Originally Posted By: Todd
In the last few years I have shot more than a couple in our preferred zone...and missed two.

Hours of encounter, in no parparticular order;

Doe: 9am
Buck: noon
Buck: noon
Buck: noon
Doe: dusk
Doe: noon
Buck: dusk
Doe: dusk

I also jumped a buck this season at daybreak, and still not sure how he busted me, the odds were in my favor and he still got me. Bad luck is a thing, too.

All three of those noon bucks, and the noon doe, were within 1/2 mile of each other on one piece of property, all the dusk animals came from another piece of property, and so far over a handful of seasons, never the twain shall meet.

Our game cams, as Nick mentioned, caught only young bucks, two points or less, during shooting hours, from early on thru the rut and right thru late season...the big mature ones flat out don't venture, period...with two notable exceptions.

First exception is a single pic of one of our familiar foes at noon, once, in the height of the rut, and he was alone.

Second exception is the biggest blacktail I have ever harvested, who never appeared on a camera during shooting hours, not once, until making a mistake on an evening as hunting hours were expiring... I was there for the mistake, and that buck expired at the same time as the hunting hours did.

So, given your timetable above, we agree that cervids are crepuscular and get up mid-dayish to stretch/browse as I noted before. Lunar phase can also result in a mid-day breakfast after an all-nighter.

As to your getting busted, any number of things could have been the cause. First year chasing mulies in the late 70's, I thought I was being quiet as a mouse when I approached a saddle and peeked over only to see half dozen does that had missile lock on me. Surprising part was that they were at least 300 yards out on the opposite ridge. Modern detergents with "whiteners and brighteners" likely make one appear like a UV Casper to deer's eyes. If it is quiet in the forest, we are clumsily the most discordant note in that symphony. Clothing sounds or simply breathing through your schnoz may make a whistle that is inaudible to you but quite apparent to a deer's auditory defenses at 40 paces....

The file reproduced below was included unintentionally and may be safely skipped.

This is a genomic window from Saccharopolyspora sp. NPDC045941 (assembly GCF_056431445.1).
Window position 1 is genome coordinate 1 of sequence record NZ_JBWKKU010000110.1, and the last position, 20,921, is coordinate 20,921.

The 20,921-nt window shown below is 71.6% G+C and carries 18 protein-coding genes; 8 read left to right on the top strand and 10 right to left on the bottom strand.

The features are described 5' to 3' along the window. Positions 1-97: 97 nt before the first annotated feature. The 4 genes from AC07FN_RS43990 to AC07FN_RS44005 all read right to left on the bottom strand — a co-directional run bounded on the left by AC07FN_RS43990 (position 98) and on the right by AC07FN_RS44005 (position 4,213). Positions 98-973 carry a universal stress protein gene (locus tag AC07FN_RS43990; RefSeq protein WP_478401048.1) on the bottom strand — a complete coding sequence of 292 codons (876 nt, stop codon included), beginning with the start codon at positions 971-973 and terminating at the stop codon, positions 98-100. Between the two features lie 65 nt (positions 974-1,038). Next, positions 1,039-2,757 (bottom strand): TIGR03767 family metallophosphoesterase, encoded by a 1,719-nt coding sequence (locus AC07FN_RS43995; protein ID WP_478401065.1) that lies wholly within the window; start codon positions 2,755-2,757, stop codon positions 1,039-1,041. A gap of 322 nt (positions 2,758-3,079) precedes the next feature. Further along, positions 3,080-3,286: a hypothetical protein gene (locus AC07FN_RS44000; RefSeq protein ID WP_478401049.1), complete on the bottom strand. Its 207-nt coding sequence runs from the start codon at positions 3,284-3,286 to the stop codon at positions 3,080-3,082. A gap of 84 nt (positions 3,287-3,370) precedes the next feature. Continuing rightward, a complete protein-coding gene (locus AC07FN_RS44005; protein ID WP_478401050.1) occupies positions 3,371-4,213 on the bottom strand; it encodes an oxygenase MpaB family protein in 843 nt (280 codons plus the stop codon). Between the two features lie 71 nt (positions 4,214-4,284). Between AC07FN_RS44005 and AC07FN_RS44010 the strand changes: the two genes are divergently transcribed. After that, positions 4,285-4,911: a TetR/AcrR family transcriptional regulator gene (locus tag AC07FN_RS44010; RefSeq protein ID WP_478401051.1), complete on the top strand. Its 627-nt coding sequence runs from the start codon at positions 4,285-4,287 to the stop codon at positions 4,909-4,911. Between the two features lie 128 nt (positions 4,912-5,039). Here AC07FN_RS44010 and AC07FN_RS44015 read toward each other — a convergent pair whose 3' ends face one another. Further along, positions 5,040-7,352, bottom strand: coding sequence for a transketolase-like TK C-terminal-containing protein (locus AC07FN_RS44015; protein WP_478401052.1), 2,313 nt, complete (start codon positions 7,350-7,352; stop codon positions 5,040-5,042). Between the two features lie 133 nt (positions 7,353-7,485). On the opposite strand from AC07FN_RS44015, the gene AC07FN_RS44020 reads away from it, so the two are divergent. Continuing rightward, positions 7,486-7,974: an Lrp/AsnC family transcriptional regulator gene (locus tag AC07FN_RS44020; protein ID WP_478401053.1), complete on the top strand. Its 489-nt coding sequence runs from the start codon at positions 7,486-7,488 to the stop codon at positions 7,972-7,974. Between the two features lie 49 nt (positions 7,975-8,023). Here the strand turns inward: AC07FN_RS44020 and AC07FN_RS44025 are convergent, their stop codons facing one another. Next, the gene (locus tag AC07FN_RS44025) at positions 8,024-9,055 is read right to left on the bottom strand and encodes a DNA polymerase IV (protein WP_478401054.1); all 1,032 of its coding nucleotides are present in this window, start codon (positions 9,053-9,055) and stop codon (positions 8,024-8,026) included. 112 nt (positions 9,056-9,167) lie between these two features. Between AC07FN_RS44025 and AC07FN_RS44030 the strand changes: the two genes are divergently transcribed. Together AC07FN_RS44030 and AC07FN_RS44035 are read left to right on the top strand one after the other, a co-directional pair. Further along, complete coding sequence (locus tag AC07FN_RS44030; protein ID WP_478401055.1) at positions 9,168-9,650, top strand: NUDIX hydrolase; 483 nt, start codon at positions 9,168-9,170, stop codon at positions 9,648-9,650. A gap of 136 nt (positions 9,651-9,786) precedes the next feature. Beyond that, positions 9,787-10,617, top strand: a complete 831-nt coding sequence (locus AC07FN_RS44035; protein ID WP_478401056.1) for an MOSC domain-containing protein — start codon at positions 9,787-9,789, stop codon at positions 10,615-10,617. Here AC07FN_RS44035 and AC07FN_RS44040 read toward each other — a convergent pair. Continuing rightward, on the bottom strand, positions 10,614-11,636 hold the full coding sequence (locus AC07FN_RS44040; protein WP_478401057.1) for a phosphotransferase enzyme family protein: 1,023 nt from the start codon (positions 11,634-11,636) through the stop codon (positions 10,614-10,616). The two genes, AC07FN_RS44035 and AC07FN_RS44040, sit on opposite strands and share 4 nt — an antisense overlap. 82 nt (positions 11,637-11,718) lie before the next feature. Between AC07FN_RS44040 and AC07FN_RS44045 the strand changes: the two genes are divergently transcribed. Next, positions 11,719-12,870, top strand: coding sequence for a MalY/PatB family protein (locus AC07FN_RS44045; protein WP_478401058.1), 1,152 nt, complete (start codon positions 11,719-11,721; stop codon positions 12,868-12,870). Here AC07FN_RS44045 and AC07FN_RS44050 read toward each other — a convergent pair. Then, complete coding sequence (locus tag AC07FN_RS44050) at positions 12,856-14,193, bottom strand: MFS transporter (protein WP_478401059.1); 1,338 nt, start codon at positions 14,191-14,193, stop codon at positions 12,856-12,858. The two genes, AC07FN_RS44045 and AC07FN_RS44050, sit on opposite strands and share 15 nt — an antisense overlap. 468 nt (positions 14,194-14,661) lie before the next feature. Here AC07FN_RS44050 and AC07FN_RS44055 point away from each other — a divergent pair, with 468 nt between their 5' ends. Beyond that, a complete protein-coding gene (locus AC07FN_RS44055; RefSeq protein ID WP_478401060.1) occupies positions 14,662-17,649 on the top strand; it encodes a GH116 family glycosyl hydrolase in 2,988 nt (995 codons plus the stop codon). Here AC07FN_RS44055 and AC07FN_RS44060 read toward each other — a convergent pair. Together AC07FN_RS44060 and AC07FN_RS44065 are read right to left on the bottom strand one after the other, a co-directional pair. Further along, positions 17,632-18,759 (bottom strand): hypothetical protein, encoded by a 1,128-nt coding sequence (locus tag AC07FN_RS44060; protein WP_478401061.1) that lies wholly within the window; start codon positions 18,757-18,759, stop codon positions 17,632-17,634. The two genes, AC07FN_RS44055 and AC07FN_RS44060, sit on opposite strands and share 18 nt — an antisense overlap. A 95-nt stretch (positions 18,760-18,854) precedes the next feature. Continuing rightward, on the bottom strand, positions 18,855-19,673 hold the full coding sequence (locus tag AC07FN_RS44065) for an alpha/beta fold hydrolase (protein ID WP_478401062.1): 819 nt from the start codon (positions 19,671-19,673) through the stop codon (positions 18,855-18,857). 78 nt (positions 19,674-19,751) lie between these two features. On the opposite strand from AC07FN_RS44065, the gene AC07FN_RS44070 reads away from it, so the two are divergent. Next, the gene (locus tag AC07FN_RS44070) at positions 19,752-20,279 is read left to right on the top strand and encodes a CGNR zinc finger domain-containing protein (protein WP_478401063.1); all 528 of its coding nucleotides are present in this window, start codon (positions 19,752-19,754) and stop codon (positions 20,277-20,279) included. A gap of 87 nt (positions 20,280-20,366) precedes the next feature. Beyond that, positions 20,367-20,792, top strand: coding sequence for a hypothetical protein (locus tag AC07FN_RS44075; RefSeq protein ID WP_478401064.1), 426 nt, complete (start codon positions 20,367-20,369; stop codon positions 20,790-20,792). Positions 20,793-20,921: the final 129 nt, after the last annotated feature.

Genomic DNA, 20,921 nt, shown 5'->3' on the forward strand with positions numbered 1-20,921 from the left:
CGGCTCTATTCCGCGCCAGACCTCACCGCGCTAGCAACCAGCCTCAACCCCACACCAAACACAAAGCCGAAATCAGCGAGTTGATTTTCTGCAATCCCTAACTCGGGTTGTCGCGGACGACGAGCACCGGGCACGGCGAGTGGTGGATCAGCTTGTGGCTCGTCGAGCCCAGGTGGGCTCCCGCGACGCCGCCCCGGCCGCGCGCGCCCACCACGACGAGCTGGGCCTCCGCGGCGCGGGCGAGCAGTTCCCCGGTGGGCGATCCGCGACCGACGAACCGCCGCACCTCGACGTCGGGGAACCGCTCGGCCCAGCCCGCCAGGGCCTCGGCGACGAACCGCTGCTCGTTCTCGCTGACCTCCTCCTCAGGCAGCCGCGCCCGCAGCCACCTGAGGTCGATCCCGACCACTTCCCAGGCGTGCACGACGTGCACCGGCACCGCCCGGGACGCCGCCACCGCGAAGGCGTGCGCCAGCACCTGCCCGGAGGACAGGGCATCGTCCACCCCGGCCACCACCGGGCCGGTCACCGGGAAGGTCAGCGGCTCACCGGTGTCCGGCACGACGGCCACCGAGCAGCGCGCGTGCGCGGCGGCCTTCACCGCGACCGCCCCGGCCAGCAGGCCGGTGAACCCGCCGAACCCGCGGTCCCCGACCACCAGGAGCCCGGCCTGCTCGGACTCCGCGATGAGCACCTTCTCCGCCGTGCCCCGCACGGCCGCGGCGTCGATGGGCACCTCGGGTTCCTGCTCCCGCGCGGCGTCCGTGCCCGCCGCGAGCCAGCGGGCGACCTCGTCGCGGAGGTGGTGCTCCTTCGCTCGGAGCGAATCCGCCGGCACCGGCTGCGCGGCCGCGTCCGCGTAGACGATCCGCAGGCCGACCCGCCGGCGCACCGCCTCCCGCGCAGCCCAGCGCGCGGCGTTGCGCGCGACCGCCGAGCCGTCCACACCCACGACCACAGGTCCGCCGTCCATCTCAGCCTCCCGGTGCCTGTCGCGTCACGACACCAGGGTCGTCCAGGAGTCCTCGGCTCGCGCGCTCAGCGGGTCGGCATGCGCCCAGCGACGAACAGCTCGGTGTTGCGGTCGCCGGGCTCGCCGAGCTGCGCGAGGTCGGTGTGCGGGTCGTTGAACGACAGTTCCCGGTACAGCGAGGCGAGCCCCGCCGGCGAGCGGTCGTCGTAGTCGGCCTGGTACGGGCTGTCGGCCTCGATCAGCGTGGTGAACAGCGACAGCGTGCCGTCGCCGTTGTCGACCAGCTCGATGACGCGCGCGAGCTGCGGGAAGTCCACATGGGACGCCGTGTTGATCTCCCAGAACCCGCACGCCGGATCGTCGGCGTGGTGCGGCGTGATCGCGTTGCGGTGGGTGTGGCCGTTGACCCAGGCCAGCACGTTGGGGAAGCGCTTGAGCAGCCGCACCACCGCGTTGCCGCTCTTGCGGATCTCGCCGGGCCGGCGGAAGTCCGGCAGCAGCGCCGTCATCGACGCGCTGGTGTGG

Given BT habitat and apparent lack of interest in the academic world, there isn't much in the way of BT studies. Extrapolating ubiquitous WT data is moderately helpful. As noted before, bucks have a home territory. Obviously, it will vary in size based upon a number of factors like adjacent territories, topography, food/water sources, etc.. These territories do not correspond to our property lines. Uncharacteristic human interlopers in that territory will make a savvy buck alter its movements within that territory. Heavy hunting pressure may push a savvy buck into adjacent territories. Further, a buck's movements due to the rut cycle rises and falls like a statistical bell curve from October-December hereabouts. At its apex, a bucks stomach contents may be next to nil as his singular focus is not on sustenance. Accordingly, horned-up bucks will travel constantly *within* that territory in search of love and students of data will see that the late hunt oft results half the season's harvest....

The reason I don't use trail cams or still hunt BT's where I have a stand is that I don't want to inadvertently alter that Booner buck's territorial wanderings at all. Particularly during the rut when he's most vulnerable. As noted earlier, bucks and bulls successfully elude far more proficient predators than our bumbling brethren on a regular basis.

Perspective is everything. Give it some consideration based upon your data cited above. What would you do if all of a sudden some total stranger stunk up your AO? Would you even stick around to see if he did it again and again, particularly when your very life may depend upon your choice? How will you alter your behavior afield? Have fun on the campus of BTU!